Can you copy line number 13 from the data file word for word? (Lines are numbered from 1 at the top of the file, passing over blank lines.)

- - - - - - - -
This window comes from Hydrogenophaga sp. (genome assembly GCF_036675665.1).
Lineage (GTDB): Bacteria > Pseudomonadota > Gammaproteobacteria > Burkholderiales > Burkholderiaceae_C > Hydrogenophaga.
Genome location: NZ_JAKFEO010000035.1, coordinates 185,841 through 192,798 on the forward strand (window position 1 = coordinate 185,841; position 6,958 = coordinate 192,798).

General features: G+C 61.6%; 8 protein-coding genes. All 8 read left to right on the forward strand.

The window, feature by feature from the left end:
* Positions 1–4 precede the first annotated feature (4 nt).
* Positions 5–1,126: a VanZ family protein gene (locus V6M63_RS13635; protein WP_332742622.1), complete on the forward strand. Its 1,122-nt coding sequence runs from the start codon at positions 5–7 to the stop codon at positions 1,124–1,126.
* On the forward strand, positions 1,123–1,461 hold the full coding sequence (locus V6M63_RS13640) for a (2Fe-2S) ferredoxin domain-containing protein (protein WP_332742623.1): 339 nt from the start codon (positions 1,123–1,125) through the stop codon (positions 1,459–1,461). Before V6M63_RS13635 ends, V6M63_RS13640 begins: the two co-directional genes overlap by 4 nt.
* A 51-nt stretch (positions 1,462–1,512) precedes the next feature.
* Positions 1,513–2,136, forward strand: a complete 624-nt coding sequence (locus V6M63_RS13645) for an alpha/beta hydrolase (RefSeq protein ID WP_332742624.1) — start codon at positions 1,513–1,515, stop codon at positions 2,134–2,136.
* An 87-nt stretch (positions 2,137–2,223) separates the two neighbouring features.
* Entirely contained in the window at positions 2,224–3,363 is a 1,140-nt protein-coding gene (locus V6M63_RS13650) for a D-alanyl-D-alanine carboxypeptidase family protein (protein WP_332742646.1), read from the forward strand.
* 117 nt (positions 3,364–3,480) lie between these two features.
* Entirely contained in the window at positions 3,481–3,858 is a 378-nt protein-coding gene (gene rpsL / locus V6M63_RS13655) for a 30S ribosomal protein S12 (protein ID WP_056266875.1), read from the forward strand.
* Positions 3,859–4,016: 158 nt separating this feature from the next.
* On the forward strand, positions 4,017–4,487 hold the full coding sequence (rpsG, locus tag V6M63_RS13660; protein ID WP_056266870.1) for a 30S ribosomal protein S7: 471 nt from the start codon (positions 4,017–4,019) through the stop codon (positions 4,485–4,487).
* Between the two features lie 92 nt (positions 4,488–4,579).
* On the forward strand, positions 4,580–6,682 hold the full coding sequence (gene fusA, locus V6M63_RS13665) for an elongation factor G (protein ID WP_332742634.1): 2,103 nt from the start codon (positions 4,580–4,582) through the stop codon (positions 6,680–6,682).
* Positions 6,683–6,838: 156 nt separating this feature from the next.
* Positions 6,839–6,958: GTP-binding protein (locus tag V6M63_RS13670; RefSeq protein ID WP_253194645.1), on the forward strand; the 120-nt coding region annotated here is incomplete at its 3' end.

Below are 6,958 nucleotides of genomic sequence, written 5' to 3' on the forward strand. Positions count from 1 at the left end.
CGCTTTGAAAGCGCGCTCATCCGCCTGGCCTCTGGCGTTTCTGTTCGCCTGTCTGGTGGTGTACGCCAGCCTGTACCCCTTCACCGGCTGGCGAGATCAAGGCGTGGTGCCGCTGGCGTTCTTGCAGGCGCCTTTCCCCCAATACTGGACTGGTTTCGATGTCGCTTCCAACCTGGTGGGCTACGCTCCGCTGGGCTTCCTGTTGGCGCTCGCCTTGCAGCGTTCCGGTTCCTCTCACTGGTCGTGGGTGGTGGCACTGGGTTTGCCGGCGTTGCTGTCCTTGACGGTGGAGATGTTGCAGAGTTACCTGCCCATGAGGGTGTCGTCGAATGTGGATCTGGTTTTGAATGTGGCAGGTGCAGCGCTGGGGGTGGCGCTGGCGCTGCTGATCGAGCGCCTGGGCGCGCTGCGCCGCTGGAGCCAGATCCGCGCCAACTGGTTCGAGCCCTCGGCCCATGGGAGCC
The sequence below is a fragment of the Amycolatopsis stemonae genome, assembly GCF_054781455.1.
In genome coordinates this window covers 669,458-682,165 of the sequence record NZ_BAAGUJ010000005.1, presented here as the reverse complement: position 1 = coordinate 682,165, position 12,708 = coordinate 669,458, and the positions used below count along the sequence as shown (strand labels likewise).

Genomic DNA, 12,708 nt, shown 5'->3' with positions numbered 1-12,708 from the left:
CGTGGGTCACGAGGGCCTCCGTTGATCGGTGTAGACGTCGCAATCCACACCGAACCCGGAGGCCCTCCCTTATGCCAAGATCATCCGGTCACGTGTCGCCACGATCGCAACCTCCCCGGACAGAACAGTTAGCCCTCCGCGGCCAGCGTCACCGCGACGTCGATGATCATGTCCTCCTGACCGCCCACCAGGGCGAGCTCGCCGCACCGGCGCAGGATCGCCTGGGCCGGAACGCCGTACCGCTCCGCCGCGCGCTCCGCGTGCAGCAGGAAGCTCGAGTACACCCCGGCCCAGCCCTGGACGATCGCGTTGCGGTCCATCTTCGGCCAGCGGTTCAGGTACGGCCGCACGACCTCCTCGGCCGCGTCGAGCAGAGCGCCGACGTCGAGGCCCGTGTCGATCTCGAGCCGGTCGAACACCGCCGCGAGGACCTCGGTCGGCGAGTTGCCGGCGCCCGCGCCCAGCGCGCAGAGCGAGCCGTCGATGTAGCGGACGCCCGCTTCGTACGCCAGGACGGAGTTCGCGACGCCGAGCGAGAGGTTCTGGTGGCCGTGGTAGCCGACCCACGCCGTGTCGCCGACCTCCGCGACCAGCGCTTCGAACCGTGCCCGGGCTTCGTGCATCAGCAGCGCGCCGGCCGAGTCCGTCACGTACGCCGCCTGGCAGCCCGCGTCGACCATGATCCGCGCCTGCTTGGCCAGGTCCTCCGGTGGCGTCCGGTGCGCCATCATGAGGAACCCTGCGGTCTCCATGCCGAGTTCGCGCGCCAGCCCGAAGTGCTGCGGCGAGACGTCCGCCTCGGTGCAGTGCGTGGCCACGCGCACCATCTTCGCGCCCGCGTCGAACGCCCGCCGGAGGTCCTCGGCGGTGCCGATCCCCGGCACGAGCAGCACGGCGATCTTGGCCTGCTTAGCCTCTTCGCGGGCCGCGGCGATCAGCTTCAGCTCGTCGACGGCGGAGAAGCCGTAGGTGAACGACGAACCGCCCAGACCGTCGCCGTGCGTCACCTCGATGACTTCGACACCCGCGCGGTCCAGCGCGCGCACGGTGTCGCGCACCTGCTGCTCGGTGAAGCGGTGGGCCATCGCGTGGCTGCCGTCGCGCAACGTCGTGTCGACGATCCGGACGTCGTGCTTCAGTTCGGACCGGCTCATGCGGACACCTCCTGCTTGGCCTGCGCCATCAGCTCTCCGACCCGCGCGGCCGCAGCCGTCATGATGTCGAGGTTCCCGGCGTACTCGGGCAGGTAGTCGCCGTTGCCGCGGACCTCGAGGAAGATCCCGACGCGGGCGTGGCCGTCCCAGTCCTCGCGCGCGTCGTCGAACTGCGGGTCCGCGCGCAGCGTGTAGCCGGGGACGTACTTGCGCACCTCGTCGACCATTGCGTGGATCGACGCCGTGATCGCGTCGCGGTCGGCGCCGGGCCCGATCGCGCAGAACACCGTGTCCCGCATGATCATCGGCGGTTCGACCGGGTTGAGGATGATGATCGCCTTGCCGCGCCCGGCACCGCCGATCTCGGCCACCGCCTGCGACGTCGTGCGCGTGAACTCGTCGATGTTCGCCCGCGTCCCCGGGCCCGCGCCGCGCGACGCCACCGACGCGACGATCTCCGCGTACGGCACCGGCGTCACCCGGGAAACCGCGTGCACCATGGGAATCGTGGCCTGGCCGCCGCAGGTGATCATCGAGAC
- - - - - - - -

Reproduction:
* 117 nt (positions 3,364–3,480) lie between these two features.